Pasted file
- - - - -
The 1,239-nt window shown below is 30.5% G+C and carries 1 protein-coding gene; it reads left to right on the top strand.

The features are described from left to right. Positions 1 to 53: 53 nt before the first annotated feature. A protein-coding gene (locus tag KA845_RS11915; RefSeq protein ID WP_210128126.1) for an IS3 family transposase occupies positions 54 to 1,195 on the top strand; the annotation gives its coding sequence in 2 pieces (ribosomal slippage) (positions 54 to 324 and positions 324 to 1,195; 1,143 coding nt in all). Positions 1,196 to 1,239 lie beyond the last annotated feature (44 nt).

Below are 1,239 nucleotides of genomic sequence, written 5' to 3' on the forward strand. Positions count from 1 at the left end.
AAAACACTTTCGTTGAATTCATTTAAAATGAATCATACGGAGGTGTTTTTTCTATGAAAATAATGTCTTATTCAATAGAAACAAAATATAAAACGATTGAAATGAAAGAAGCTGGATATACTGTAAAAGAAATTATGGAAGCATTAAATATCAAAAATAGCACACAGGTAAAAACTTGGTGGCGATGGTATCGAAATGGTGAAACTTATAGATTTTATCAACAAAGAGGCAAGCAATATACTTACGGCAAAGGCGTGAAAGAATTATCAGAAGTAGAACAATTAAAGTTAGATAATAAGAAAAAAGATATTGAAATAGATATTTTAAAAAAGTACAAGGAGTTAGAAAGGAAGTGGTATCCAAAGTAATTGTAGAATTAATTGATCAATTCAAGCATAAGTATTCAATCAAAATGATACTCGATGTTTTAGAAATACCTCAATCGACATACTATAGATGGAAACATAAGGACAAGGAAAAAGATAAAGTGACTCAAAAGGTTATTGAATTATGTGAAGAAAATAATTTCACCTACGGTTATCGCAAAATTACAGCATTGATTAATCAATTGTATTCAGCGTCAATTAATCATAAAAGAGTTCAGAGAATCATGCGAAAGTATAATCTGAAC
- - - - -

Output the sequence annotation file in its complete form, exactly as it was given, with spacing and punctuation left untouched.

The 1,239-nt window shown below is 30.5% G+C and carries 1 protein-coding gene; it reads left to right on the top strand.

The features are described from left to right. Positions 1 to 53: 53 nt before the first annotated feature. A protein-coding gene (locus tag KA845_RS11915; RefSeq protein ID WP_210128126.1) for an IS3 family transposase occupies positions 54 to 1,195 on the top strand; the annotation gives its coding sequence in 2 pieces (ribosomal slippage) (positions 54 to 324 and positions 324 to 1,195; 1,143 coding nt in all). Positions 1,196 to 1,239 lie beyond the last annotated feature (44 nt).

Below are 1,239 nucleotides of genomic sequence, written 5' to 3' on the forward strand. Positions count from 1 at the left end.
AAAACACTTTCGTTGAATTCATTTAAAATGAATCATACGGAGGTGTTTTTTCTATGAAAATAATGTCTTATTCAATAGAAACAAAATATAAAACGATTGAAATGAAAGAAGCTGGATATACTGTAAAAGAAATTATGGAAGCATTAAATATCAAAAATAGCACACAGGTAAAAACTTGGTGGCGATGGTATCGAAATGGTGAAACTTATAGATTTTATCAACAAAGAGGCAAGCAATATACTTACGGCAAAGGCGTGAAAGAATTATCAGAAGTAGAACAATTAAAGTTAGATAATAAGAAAAAAGATATTGAAATAGATATTTTAAAAAAGTACAAGGAGTTAGAAAGGAAGTGGTATCCAAAGTAATTGTAGAATTAATTGATCAATTCAAGCATAAGTATTCAATCAAAATGATACTCGATGTTTTAGAAATACCTCAATCGACATACTATAGATGGAAACATAAGGACAAGGAAAAAGATAAAGTGACTCAAAAGGTTATTGAATTATGTGAAGAAAATAATTTCACCTACGGTTATCGCAAAATTACAGCATTGATTAATCAATTGTATTCAGCGTCAATTAATCATAAAAGAGTTCAGAGAATCATGCGAAAGTATAATCTGAAC